11. We have heard the rival contentions and perused the record. The only issue arising in the present appeal is whether the activity carried on by assessee of growing hybrid seeds and its sale / export thereof is an agricultural activity carried on by assessee and the income arising therefrom, is or is not assessable to tax under section 10(1) of the Act. In the first instance, it may be mentioned that the Assessing Officer had assessed the income in the hands of assessee at ₹ 5.54 crores which were the total receipts from the activity carried on by assessee. The order of Assessing Officer thus, suffers from infirmity in this regard as what is to be taxed in the hands of assessee is the income / loss arising from any venture and not the total receipts from any activity carried on by assessee. Admittedly, the assessee himself had reported the receipts at ₹ 5.54 crores and claimed the same to be exempt under section 10(1) of the Act; but had also enclosed audited Profit and Loss Account, in which it had declared loss of ₹ 1.22 crores. In this regard, the CIT(A) has correctly held that there is no merit in the order of Assessing Officer in assessing total receipts in the hands of assessee and at best, the Assessing Officer could have determined the loss / income assessable in the hands of assessee. We uphold the findings of CIT(A) in this regard.
12. Coming to next issue of assessability of income arising from the activity carried on by assessee of growing hybrid seeds and whether the same is agricultural activity. We find that the issue now stands squarely covered by the order of Aurangabad Bench of Hon’ble Bombay High Court in CIT Vs. Ajeet Seeds Ltd. in Income Tax Appeal Nos.20 to 26 of 2014, judgment dated 18.06.2015, wherein it was noted that assessee’s income arose from sale of breeder and foundation seeds. The Hon’ble High Court vide para 4 observed that when breeder seeds and foundation seeds are grown successfully, lot of scientific help was required and it was only after such skilful and scientific process, such seeds were grown. The question which was before the Hon’ble High Court was whether growing of such seeds does not amount to agricultural activity. The Revenue has in turn, relied on the decision of Hon’ble High Court of Karnataka in CIT Vs. Namdhari Seeds (P.) Ltd. (2011) 341 ITR 342 (Kar). The Hon’ble High Court held that the basic premise on which assessee’s case was based had no relation whatsoever with the judgment of the Hon’ble High Court of Karnataka in CIT Vs. Namdhari Seeds (P.) Ltd. (supra). Then, addressing the issue whether growing of breeder and foundation seeds would amount to agriculture, it was held that the answer had to be affirmative. The relevant para 7 reads as under:-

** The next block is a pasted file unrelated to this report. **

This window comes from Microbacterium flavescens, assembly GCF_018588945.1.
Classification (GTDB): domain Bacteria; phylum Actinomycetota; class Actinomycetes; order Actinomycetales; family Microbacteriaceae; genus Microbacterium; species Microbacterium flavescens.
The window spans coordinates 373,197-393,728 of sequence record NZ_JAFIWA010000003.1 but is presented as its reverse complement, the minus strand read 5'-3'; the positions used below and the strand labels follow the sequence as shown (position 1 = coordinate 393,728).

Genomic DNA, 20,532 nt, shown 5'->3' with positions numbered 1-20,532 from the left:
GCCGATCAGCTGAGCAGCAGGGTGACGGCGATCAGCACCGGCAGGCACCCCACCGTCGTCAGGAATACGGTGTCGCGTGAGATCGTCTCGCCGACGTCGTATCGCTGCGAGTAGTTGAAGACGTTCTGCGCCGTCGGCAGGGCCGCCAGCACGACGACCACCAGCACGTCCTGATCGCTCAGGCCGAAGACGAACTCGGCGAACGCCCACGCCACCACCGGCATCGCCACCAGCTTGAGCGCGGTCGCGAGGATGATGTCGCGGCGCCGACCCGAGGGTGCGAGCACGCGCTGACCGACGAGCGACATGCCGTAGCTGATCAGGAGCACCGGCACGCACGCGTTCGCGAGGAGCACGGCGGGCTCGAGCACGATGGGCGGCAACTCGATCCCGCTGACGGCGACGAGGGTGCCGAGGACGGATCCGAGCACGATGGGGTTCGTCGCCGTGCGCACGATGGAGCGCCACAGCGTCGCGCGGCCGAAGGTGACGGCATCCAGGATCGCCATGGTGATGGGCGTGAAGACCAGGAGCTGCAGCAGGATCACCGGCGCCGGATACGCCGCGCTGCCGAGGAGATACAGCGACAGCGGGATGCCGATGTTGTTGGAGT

“7. Coming back to the question, as to whether growing breeder and foundation seeds would amount to „agriculture‟, the answer has to be affirmative. It is not denied that for growing breeder and foundation seeds, seeds are sown in filed and usual agricultural operations, basic and subsequent, are undertaken utilizing human skill. In addition to this, measures are taken for restricting role of nature. Such measures are only taken in enhancing the yield. Such measures, thus, have nothing to do with the biological growth that takes place in the soil or such other substratum where the seeds are sown. An agriculturist while growing his crops, is known to have used conventional as well as scientific method for reducing hostile interplay of natural forces on his crop. When such activity is taken to highest standard, it would still not make the growing operation a synthetic one. Thus, growing seeds can never be non-agricultural. In view of this, we do not see any substantial question of law in these appeals.”
13. The CIT(A) while deciding the issue in the present case had in turn, relied on the decision of Pune Bench of Tribunal in ACIT Vs. Ajeet Seeds Ltd. (supra), which has been confirmed by the Hon’ble High Court. Consequently, we hold that growing of hybrid seeds in the case of assessee can never be held to be non-agricultural activity. Hence, the assessee is entitled to claim deduction under section 10(1) of the Act.
14. Similar is the proposition in respect of growing of foundation seeds, which is also adjudicated by the Hon’ble Bombay High Court.
15. Following the ratio laid down by the Hon’ble Bombay High Court in CIT Vs. Ajeet Seeds Ltd. (supra), we allow the claim of assessee and dismiss the grounds of appeal raised by Revenue.
16. The facts and issues in ITA No.793/PUN/2017 are similar to the facts and issues in ITA No.2754/PUN/2016 and our decision in ITA No.2754/PUN/2016 shall apply mutatis mutandis to ITA No.793/PUN/2017.
17. In the result, both the appeals of Revenue are dismissed. Order pronounced on this 27th day of June, 2019.